New Class and New Designs
This week started the "Next Steps in Joinery" class with instructors Tim Rousseau (www.timothyrousseau.com) and John McAlevey (www.johnmcalevey.com). The class is designed as a second step after Peter Korn's Basic Woodworking course, so here we take our designs and our joinery a little further. We introduce new machines, such as the slot mortiser, and, while some of us may branch out, we have a base design for an end table and work from there. The sheer volume of joinery is greater than the usual bench built in the first class, but also we dive deeper into the strengths, weaknesses, and reasoning behind why things are generally done the way they are.
For example, someone asked what the purpose of a haunched tenon was. The answer is two-fold: First, and most simply, it was originally to fill the gap left by a groove. Back before we had fancy router tables and shapers, grooves would be cut using a plow plane, and it was a real pain in the arse to stop a groove. Consequently, when they carried the groove to the end of the board, they needed to fill the gap left behind. So, we filled it with a haunch. But the haunch also serves a second purpose—it widens the tenon and so helps reduce and twist that may occur during the life of the joint. And sometimes little bits, like a 3/4"x1/4" haunch, make a difference.
And such is our course with this class. A good group we seem to have; everyone excited to be making furniture, asking great questions, and seemingly not ashamed to not know the answers. That's the key to successful classes: asking questions. When I was a student, I threw heaps of questions at my teachers, and not just about my projects. I was and am just so fascinated and in love with this world of woodworking that even now I simply wonder about random aspects and bring it up in conversation during lunch or a free moment. It's just something I love talking about—or, for that matter, writing about.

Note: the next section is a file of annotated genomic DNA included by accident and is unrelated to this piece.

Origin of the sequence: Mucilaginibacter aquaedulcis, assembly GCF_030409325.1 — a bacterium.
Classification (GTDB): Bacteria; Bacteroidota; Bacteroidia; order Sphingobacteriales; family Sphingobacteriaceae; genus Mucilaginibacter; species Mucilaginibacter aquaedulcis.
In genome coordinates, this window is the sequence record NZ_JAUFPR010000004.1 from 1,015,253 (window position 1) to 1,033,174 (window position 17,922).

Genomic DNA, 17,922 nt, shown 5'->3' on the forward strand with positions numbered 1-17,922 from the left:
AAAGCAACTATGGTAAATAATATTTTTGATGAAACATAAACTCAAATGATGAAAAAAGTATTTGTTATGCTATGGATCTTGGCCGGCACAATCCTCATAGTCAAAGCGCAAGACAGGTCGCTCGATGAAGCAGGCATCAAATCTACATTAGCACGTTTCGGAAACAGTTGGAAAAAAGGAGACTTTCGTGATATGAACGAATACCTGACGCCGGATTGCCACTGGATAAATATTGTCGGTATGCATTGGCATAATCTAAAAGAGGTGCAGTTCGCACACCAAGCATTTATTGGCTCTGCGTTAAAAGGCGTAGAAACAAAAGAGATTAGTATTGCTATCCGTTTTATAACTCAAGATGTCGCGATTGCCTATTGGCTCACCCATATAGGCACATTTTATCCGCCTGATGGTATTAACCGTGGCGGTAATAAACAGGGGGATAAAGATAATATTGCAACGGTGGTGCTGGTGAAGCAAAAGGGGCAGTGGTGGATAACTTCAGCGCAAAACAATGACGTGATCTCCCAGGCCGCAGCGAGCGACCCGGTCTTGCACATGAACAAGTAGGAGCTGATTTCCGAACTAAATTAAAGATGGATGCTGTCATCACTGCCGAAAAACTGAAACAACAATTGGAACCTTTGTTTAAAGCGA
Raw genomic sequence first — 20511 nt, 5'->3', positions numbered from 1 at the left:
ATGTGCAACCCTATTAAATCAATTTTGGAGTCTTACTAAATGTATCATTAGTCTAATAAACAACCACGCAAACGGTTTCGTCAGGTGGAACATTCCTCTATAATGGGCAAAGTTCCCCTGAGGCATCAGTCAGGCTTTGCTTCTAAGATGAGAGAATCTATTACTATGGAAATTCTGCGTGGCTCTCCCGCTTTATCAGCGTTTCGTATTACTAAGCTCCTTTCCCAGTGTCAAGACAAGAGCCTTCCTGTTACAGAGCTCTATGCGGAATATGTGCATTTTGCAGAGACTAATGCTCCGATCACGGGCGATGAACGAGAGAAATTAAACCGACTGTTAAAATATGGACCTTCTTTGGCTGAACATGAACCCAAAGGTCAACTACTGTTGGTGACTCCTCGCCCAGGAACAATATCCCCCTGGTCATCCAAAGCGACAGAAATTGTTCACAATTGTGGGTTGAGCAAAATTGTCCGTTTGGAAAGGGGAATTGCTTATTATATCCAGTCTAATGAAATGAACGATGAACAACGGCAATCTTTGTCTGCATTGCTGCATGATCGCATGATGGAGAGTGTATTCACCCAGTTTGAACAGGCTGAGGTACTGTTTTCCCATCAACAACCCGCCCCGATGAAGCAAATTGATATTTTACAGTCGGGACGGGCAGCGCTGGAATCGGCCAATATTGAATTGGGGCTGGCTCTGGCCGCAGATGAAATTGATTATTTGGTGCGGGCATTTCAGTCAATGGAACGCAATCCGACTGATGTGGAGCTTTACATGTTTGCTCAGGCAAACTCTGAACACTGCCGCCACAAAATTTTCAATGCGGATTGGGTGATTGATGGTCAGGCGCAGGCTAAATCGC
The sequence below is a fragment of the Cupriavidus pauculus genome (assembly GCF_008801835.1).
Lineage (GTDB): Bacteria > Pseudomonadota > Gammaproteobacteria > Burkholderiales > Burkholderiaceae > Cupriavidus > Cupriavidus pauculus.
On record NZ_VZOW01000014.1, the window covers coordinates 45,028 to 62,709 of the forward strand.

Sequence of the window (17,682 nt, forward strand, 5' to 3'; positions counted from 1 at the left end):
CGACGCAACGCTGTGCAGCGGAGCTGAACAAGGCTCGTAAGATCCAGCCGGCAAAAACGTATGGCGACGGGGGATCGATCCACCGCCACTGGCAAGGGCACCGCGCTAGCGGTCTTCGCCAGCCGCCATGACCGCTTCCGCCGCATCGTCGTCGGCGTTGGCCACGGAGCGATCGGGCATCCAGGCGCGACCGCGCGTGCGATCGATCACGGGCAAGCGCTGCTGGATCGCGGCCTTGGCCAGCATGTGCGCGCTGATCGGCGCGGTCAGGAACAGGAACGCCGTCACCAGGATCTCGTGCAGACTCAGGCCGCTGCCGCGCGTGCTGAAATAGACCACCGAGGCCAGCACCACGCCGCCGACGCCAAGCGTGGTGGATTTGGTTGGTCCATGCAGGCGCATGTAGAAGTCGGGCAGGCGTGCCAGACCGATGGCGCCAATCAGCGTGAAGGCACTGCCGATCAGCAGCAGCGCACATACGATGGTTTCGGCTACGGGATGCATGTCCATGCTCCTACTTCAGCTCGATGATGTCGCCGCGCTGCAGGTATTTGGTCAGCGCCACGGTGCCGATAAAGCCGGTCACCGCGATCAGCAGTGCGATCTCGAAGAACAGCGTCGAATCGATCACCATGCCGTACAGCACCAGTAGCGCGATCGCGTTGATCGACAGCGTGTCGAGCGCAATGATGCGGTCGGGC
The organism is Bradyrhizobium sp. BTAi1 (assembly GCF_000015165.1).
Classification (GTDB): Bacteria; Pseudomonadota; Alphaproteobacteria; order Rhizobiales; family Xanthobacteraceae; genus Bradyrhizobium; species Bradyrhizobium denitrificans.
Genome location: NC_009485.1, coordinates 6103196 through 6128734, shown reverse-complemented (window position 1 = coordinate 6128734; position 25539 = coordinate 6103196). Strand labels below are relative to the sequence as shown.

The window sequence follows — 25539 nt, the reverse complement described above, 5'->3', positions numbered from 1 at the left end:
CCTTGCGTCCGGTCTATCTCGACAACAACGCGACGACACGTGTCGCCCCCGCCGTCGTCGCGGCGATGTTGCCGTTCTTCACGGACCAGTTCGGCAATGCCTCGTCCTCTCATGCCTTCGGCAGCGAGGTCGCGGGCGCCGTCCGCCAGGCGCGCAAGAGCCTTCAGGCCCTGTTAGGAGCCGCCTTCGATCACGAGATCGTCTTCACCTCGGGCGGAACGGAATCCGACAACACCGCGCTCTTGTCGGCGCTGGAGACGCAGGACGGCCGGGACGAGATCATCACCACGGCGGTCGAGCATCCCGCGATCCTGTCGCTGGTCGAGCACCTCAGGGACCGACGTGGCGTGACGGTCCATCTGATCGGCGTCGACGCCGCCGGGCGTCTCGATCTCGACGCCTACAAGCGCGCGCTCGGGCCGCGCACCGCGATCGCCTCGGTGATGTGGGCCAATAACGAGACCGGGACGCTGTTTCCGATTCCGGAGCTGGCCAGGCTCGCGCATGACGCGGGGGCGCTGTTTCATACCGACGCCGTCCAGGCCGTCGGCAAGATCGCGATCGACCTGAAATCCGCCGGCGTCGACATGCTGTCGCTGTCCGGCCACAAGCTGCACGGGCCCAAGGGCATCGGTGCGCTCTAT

For the first three days we've been working on our designs and watching Tim demo certain aspects of joinery. You can see we spent some time in the Messler Gallery on Monday to find some inspiration (and it's shaping up to be a great show, I might add). I've even been jotting some thoughts down in my notebook in hopes to get back to work soon. Take an honest look and see how furniture begins—nothing more than sketches. Don't judge an idea too harshly right away, rather give it time to develop. Draw variations and don't give up on a good idea just because the rough sketch looks off. As you can see, my sketches aren't perfect, either.
We began milling in ernest today and will continue that through the week. I'm confident they'll turn into wonderful pieces of furniture that they can be proud to have built with their own hands. Being away from the distractions of the world, they can really dive deep into the world I live in. It's a wonderful place to reside.